But deeper than the issue of food and drink, was and is the desire to
have a day dedicated to Repentance and Atonement.
the Torah , which set the basic calendar of the Jewish People, felt that one
set of "Yamim Noraim," High Holy Days, were sufficient, and would
suffice for the entire year. But
maybe those who set up the Minhag of Yom Kippur Kattan felt that Yom Kippur
was too far away, and invented "Yom Kippur Kattan" to assuage that
Here at the
OU, we observed a special service on Yom Kippur Kattan, dedicated to
Repentance and Atonement, but also to offer prayers for the thirteen Jews
imprisoned in Iran on false charges of espionage for Israel and the United
States. That charge in Iran, if
"proved" (and where the Judge is the same as the Prosecutor, that
hardly seems in doubt), the penalty is death.
One of my
colleagues at the OU remarked that the expression "Zechor lanu brit
shlosh esray," "Remember for us the covenant of the
Thirteen," which always refers to the Thirteen Attributes of G-d, has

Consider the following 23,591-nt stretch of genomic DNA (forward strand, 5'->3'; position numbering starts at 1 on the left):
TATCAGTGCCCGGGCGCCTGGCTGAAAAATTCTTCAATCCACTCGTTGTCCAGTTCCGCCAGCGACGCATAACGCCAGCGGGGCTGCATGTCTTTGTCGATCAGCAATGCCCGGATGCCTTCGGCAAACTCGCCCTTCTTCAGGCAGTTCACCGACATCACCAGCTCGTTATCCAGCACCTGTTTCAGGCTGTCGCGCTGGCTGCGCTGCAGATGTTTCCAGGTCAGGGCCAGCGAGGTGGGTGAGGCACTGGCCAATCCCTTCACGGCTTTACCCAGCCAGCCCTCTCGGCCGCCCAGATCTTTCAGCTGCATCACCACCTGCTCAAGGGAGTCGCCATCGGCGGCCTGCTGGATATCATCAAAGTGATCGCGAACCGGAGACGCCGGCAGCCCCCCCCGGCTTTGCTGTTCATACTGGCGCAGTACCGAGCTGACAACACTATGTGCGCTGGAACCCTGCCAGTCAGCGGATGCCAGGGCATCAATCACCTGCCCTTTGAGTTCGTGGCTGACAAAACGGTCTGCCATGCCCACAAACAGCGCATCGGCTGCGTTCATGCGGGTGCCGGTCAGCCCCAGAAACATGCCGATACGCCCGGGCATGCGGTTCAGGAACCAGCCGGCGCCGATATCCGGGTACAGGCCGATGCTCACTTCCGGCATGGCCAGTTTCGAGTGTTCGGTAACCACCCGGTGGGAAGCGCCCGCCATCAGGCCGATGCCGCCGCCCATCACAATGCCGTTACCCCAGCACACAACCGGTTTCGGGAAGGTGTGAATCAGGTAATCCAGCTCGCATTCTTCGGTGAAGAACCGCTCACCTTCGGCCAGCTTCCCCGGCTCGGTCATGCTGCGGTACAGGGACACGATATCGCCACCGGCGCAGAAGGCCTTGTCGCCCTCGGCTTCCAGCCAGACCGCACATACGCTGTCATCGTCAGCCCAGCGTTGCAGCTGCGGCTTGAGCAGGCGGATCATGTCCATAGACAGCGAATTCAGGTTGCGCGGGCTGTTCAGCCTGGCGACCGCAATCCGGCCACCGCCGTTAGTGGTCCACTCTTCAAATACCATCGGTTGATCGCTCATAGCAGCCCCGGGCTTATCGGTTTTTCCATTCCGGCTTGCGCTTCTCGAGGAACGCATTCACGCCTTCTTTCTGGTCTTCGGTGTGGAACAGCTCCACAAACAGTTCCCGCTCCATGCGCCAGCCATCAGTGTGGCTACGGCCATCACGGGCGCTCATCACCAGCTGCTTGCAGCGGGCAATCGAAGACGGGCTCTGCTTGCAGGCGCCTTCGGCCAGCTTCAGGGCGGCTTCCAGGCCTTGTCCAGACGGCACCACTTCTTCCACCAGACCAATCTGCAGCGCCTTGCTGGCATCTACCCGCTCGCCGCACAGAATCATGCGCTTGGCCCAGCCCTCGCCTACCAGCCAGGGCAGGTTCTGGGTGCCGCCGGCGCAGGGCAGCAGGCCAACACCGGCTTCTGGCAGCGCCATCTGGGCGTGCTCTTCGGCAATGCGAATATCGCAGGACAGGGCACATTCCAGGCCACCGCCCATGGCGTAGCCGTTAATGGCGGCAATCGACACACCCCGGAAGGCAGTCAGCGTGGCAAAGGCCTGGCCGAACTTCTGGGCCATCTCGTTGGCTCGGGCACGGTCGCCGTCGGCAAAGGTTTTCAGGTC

taken on a new meaning this year - the Year
of the Thirteen Imprisoned Jews.
written by Betty Ehrenberg, Director for the OU of the Department of
International and Communal Affairs was read, to add to the level of "hitorerut,"
involvement. It apprised us of
the most recent developments in Iran and concluded with "May Hashem
hear our prayers and bring about the swift return of our brothers to their
I would like
to translate a small portion of the Service that was held, beginning with
parts of "Tehilim"/Psalm 102:
Prayer of the afflicted, when he faints, and pours out his troubles before
Hashem, 'Hashem, hear my prayer, and let my cry reach You, hide not Your
Face from me in the day of my
distress. Listen to me on the
day that I call; hurry to answer me. For
my days are consumed like smoke
You will arise, and have compassion upon
Zion, for it is time to be gracious to her, for the appointed time has come.' "
I behold Your heavens, the work of Your fingers, the moon and the stars,
that You have established; What
is man, that You remember him? And
the son of man, that You even notice him?
Yet You have made him only a little lower than the angels, and
crowned him with glory and honor
part of any Atonement Service is the "Viduy," the Confession
before G-d. I would like to
translate part of the Viduy composed by the RAN, Rabbeinu Nissim of Gerona,
who lived in the fourteenth century, which is incorporated into the Yom